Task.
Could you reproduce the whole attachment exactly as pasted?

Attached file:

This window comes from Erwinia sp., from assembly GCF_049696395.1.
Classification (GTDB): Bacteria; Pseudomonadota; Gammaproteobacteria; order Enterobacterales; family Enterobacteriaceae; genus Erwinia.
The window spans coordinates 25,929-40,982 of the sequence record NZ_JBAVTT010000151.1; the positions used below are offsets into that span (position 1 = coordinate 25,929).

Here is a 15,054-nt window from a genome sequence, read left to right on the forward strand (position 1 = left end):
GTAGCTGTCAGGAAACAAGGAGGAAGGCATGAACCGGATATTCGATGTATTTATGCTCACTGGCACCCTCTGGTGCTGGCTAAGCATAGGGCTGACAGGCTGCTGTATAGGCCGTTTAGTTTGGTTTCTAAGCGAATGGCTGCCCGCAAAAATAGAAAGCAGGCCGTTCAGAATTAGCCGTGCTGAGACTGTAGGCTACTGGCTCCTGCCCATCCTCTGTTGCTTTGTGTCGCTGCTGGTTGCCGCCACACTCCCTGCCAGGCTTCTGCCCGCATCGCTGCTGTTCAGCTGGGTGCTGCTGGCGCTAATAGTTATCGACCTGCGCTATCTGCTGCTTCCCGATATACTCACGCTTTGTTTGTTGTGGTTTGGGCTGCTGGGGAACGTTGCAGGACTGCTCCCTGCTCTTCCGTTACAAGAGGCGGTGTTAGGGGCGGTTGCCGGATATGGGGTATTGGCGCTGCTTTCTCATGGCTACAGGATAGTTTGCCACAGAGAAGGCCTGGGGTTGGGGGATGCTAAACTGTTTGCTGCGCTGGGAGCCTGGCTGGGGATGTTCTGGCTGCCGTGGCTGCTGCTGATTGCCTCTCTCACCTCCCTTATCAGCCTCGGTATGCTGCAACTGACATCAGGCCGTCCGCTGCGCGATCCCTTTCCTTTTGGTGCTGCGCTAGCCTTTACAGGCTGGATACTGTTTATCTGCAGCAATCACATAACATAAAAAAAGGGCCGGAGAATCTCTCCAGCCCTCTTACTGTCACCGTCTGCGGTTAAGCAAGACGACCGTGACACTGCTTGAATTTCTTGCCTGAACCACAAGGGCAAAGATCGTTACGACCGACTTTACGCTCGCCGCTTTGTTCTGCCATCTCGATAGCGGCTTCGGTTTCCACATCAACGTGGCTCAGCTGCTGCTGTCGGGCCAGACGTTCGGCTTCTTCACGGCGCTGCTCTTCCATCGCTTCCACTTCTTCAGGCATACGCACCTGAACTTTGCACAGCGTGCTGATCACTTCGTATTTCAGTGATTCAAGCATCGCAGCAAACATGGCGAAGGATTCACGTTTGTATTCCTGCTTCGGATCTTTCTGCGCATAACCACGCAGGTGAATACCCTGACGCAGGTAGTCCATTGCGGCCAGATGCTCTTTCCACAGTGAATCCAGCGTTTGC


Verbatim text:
This window comes from Erwinia sp., from assembly GCF_049696395.1.
Classification (GTDB): Bacteria; Pseudomonadota; Gammaproteobacteria; order Enterobacterales; family Enterobacteriaceae; genus Erwinia.
The window spans coordinates 25,929-40,982 of the sequence record NZ_JBAVTT010000151.1; the positions used below are offsets into that span (position 1 = coordinate 25,929).

Here is a 15,054-nt window from a genome sequence, read left to right on the forward strand (position 1 = left end):
GTAGCTGTCAGGAAACAAGGAGGAAGGCATGAACCGGATATTCGATGTATTTATGCTCACTGGCACCCTCTGGTGCTGGCTAAGCATAGGGCTGACAGGCTGCTGTATAGGCCGTTTAGTTTGGTTTCTAAGCGAATGGCTGCCCGCAAAAATAGAAAGCAGGCCGTTCAGAATTAGCCGTGCTGAGACTGTAGGCTACTGGCTCCTGCCCATCCTCTGTTGCTTTGTGTCGCTGCTGGTTGCCGCCACACTCCCTGCCAGGCTTCTGCCCGCATCGCTGCTGTTCAGCTGGGTGCTGCTGGCGCTAATAGTTATCGACCTGCGCTATCTGCTGCTTCCCGATATACTCACGCTTTGTTTGTTGTGGTTTGGGCTGCTGGGGAACGTTGCAGGACTGCTCCCTGCTCTTCCGTTACAAGAGGCGGTGTTAGGGGCGGTTGCCGGATATGGGGTATTGGCGCTGCTTTCTCATGGCTACAGGATAGTTTGCCACAGAGAAGGCCTGGGGTTGGGGGATGCTAAACTGTTTGCTGCGCTGGGAGCCTGGCTGGGGATGTTCTGGCTGCCGTGGCTGCTGCTGATTGCCTCTCTCACCTCCCTTATCAGCCTCGGTATGCTGCAACTGACATCAGGCCGTCCGCTGCGCGATCCCTTTCCTTTTGGTGCTGCGCTAGCCTTTACAGGCTGGATACTGTTTATCTGCAGCAATCACATAACATAAAAAAAGGGCCGGAGAATCTCTCCAGCCCTCTTACTGTCACCGTCTGCGGTTAAGCAAGACGACCGTGACACTGCTTGAATTTCTTGCCTGAACCACAAGGGCAAAGATCGTTACGACCGACTTTACGCTCGCCGCTTTGTTCTGCCATCTCGATAGCGGCTTCGGTTTCCACATCAACGTGGCTCAGCTGCTGCTGTCGGGCCAGACGTTCGGCTTCTTCACGGCGCTGCTCTTCCATCGCTTCCACTTCTTCAGGCATACGCACCTGAACTTTGCACAGCGTGCTGATCACTTCGTATTTCAGTGATTCAAGCATCGCAGCAAACATGGCGAAGGATTCACGTTTGTATTCCTGCTTCGGATCTTTCTGCGCATAACCACGCAGGTGAATACCCTGACGCAGGTAGTCCATTGCGGCCAGATGCTCTTTCCACAGTGAATCCAGCGTTTGC